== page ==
|Henriette Browne, The Pet Goldfinch (1870)|
In ten years’ time, barring another big move, I will have spent more time in an English-speaking country than in the one where my native language is spoken. This is already the case for the majority of my adult life. Yet English isn’t now, nor will be then, or ever, the language in which I’m most fluent in. I know for instance that I will never lose my accent, or learn to consistently pronounce correctly everyday words like home and phone. More importantly, even as I think in English when I speak the language – it starts happening quite early in a learner’s life – this thinking will never stop being affected by the deeper structures I learned in my childhood, and around which my very idea of what a language is was moulded. Those are and will always be the structures of the Italian language.
There is a slightly bitter corollary to this rule: while my second language will stop getting better, if it hasn’t already, I have to work hard to ensure that my first one doesn’t get worse. Aside from personal and cultural considerations, writing in good Italian is how I make a large portion of my living, and so I can’t afford for it to become rusty, or for English idioms to seep into it. I had to pay less attention to this problem before my mother passed away, as regular phone conversations with a retired intermediate school teacher disinclined to overlook the slightest misuse of the subjunctive tense is exactly the kind of exercise I needed. Over the last two years, however, I’ve had to replace that practice with others, and set aside specific times for a somewhat artificial immersion in the way my language is spoken now, back in the home country.
Writing, though. Writing is a different business.
Learning to speak a foreign language as a young adult or beyond is a humbling experience, forcing us to speak in short sentences, either in the present or the infinitive, like colonists trying to talk to the natives in an old, racist cartoon. But this is also how we learn to write in our first language. We practice forming letters instead of sounds. Then they ask us to write down simple sentences, over and over again. And to read those strange signs, and to convert them back into syllable and words. Aloud, first, then silently in our heads.
I remember what it was like to learn to write at school, and I’ve seen the same laborious process during my children’s education. The superficial similarities of a piece of writing when it is read out loud with speech may fool us into thinking they’re the same language. They are not. We learn to speak by being around other speakers, and barring certain disabilities and conditions most people are highly fluent speakers. Some individuals are more articulate than others, or have a larger vocabulary or a clearer speaking voice: but the language is there, perfectly formed. My formal education lasted two decades but I don’t speak my native tongue any better than my grandmother did hers (the Mantuan dialect) after leaving school at the age of 8 or 9. However, while she was able to read, she could barely write. And not just because ‘writing’ meant writing in Italian as opposed to the dialect. She wouldn’t have known where to begin writing in Mantuan.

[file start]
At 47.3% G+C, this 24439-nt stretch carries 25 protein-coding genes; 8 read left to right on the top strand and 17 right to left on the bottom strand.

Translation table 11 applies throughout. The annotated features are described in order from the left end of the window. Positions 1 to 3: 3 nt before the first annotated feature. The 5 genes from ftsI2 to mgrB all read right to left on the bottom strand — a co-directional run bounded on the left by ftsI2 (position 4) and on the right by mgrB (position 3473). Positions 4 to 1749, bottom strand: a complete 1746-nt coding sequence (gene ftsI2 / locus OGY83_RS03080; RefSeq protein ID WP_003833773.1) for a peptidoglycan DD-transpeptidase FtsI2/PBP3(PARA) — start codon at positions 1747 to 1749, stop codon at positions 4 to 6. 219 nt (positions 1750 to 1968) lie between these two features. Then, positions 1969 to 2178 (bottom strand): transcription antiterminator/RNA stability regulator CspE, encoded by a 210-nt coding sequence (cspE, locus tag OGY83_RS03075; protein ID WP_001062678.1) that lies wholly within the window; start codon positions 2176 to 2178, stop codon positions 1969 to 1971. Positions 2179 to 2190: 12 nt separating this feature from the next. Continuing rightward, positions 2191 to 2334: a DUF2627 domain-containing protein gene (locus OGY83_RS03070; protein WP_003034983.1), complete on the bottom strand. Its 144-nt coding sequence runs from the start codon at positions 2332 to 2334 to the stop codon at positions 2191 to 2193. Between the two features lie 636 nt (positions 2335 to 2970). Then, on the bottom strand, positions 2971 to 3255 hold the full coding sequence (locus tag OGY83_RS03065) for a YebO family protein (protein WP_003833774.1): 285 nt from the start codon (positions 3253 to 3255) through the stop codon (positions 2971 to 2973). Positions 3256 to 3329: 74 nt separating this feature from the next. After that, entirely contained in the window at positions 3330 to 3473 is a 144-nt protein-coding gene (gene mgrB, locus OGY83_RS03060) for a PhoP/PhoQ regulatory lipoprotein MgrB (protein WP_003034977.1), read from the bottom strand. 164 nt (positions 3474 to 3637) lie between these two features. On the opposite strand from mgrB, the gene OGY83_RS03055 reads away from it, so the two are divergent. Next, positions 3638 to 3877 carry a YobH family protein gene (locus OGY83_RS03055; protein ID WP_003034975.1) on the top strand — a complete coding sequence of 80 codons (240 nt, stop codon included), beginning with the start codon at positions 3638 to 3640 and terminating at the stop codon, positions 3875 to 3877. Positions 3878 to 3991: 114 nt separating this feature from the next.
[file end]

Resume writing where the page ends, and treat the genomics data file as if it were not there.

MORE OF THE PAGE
What this means in practice is that even as English will never be my first language, neither is my written Italian, and so my written English some day might catch up, because after all they’re both foreign seeing as there is nothing ‘natural’ about writing, whereas a spoken language – what did Darwin call it? An art that we learn by instinct. That’s the distinction.
All of this is very obvious, I know, probably too obvious to bother blogging about. But I was reminded of the distinction as I was reading Jhumpa Lahiri’s In Other Words, a flawed but intriguing book in which the author tried to reinvent herself not as an American writer writing in Italian, but as an Italian writer. Of course there is a long tradition of major writers writing in a language other than their own. Beckett – who wrote in France, in French – claimed that it enabled him to ‘write without style’. I don’t know that one could look at Beckett’s plays and say that they have no style, but perhaps it’s more of a question of estrangement, of shedding the poetic, literary influences and habits that reverberated through his language, and replace them with others over which he could exercise a different sort of control.
Lahiri goes further: she wants to write not just in the Italian language but through Italian culture, for Italian publishers and an Italian audience. As I wrote in a review for The Spinoff, there is an evident if somewhat perplexing desire to undo her past and rewrite her future career. But then maybe sometimes that is why we travel, or move halfway across the world: to shed our past and rewrite our future, with or without the mediation of another language. To the extent that Lahiri ultimately failed, it may be because her desire was too urgent, and she went ahead before her new skin was quite ready. Perhaps next time she’ll fail better.
I think of my own writing, and how it was my high school teacher of Italian who really taught me to write in English, by teaching me rhetoric: that is to say how to structure an argument, and above all that prose, too, has its melody and rhythms, like poetry and music. That kind of training is good for any language. And now sometimes I find that it helps, too, to write about my childhood or my family or my culture in a language other than my own, to reorder the words in which I remember things, and find new terms to come to terms with all of that.